The bleisure travel trend has evolved a bit recently which has resulted in another trend, the extended or full-time traveler. This new development is being driven in two ways. The first is really just an extension of bleisure travel, with business travelers stretching the trip into many days after the business portion is concluded. Employers are now beginning to offer their employees the opportunity to extend their trips by weeks beyond the length of the original business trip.
The second new development is more ground breaking in nature and represents both the changing workplace and employment standards. Extended travel, while working on projects not related to the travel, is a result of the rise in people working remotely. The capability of performing their tasks digitally is giving workers new found freedoms and the ability to travel while engaging their profession, if they so choose.
Other factors are helping facilitate this trend as well, including the widespread availability of dependable Wi-Fi and appropriate co-working facilities globally, along with highly effective online communication tools. These “digital nomads” have the independence to be traveling while working as long as their ties to home will allow, potentially a month or even a year or more.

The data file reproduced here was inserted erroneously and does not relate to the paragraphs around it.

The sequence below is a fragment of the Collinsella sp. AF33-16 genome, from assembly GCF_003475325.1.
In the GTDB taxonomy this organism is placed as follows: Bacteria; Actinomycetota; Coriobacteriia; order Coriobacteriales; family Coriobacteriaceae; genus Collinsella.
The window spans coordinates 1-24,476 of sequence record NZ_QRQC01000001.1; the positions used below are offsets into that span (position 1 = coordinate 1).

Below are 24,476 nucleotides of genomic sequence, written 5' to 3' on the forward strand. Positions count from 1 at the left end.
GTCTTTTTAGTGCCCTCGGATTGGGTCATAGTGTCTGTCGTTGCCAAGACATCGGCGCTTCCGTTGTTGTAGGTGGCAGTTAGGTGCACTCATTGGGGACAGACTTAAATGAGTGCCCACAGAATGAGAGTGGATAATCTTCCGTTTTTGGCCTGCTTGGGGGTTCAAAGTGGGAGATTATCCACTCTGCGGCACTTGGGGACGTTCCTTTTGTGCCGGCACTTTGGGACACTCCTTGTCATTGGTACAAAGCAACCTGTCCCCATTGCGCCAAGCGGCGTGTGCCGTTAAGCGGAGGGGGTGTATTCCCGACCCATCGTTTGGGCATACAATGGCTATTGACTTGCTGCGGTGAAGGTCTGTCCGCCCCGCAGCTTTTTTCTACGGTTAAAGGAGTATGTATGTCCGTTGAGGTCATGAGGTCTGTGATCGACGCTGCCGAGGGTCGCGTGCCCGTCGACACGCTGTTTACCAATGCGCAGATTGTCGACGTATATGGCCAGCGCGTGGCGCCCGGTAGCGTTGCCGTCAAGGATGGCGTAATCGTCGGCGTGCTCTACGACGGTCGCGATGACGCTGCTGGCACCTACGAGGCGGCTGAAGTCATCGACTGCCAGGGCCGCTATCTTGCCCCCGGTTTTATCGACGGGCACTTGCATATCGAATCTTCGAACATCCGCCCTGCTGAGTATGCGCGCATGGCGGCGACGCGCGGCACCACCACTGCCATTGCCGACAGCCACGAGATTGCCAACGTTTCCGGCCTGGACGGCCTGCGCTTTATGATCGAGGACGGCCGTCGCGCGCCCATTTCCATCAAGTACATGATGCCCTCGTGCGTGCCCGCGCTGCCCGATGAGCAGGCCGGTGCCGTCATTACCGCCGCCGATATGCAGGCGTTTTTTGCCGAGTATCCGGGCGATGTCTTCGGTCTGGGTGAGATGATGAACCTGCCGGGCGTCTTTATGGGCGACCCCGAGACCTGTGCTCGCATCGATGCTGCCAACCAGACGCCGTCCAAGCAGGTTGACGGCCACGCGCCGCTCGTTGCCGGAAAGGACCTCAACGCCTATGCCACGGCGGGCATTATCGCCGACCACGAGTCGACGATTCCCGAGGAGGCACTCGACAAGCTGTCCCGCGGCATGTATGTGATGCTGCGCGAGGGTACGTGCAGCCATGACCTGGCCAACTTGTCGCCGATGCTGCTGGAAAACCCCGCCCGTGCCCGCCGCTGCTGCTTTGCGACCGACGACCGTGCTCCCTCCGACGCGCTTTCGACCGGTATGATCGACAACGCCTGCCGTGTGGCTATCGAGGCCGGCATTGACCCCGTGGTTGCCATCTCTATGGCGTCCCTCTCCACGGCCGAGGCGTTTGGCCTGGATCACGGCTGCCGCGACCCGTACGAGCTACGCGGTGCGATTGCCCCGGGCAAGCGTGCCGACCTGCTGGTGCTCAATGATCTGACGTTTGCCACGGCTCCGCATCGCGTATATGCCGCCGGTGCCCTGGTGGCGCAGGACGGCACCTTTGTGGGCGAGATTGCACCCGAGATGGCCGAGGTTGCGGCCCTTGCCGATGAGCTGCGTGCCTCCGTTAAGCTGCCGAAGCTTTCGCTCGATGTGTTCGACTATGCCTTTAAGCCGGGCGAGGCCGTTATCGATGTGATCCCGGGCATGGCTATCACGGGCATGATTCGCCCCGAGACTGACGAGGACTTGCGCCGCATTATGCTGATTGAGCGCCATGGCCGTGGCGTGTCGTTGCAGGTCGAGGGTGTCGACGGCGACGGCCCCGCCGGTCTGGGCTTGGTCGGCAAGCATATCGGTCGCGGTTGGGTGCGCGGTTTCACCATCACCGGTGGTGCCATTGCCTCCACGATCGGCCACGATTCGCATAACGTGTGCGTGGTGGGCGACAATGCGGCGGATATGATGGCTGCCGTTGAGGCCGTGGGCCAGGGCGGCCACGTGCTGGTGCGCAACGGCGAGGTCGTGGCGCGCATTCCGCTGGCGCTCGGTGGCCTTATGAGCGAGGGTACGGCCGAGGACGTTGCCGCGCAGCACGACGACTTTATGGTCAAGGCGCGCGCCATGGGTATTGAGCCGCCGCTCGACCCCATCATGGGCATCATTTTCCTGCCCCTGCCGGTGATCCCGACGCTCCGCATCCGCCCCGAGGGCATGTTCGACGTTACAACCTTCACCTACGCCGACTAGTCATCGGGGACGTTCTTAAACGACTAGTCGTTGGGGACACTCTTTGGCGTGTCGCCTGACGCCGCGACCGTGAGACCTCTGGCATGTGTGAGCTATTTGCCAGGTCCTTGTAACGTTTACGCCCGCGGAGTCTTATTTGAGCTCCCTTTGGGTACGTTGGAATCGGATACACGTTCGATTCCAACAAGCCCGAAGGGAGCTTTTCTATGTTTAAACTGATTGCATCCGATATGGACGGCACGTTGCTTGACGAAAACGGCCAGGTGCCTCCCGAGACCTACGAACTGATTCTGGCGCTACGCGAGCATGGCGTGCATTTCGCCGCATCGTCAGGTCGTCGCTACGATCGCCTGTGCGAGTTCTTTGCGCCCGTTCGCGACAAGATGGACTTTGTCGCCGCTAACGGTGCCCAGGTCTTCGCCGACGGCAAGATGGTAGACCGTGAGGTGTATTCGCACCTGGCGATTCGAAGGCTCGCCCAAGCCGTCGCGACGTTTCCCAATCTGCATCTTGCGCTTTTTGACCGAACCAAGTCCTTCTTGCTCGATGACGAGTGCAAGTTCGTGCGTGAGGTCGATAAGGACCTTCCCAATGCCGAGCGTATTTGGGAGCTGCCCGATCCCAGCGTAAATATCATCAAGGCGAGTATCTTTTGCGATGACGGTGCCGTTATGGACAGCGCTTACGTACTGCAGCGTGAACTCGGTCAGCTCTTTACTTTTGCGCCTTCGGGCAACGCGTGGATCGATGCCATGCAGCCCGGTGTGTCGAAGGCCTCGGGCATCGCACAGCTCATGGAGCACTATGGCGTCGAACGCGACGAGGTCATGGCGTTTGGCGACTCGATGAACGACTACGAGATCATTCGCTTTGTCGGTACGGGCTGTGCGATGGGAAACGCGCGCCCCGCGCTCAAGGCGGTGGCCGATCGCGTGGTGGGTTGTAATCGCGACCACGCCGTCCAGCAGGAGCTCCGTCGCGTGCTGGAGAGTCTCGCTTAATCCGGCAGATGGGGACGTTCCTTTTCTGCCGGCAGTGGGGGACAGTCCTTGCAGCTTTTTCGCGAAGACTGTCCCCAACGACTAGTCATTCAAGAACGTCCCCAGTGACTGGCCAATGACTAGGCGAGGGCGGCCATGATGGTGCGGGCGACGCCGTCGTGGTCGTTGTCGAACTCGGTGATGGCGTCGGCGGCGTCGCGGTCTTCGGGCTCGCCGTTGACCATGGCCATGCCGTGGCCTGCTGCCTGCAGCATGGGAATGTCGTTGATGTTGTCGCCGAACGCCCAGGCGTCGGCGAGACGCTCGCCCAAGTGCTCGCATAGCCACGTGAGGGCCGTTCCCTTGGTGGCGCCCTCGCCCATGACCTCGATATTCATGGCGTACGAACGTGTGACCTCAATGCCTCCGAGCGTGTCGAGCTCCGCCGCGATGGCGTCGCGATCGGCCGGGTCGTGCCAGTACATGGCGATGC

The medical tourism trend has been building for some time now in the U.S. with ever-rising healthcare costs. As recently as 2016, according to a study conducted by Visa and Oxford Economics, over 11 million travelers departed the U.S. on healthcare related trips. The study predicts a 25 percent per year growth rate for the trend going forward. The most commonly sought medical procedures include cosmetic surgery, dental procedures and orthopedic surgery; all due to the high quality care provided at a considerably lower cost. Insurance companies in the U.S. either provide limited coverage or none at all for many of those type of procedures, hence the overseas medical tourism market.
The medical tourism trend is not limited to Americans seeking more affordable care elsewhere however. The reverse is true in that many tourists are flocking to the U.S. and its leading specialists in oncology, cardiology and neurology, for example. Many destinations in the U.S., which feature nearby leading healthcare facilities and groundbreaking biomedical research, are marketing themselves accordingly.
Hotels in such areas can effectively position themselves in the worldwide marketplace place by pointing out, not only the attractions, natural beauty and other desirable traits of their destination, but the nearby high quality healthcare options available to travelers.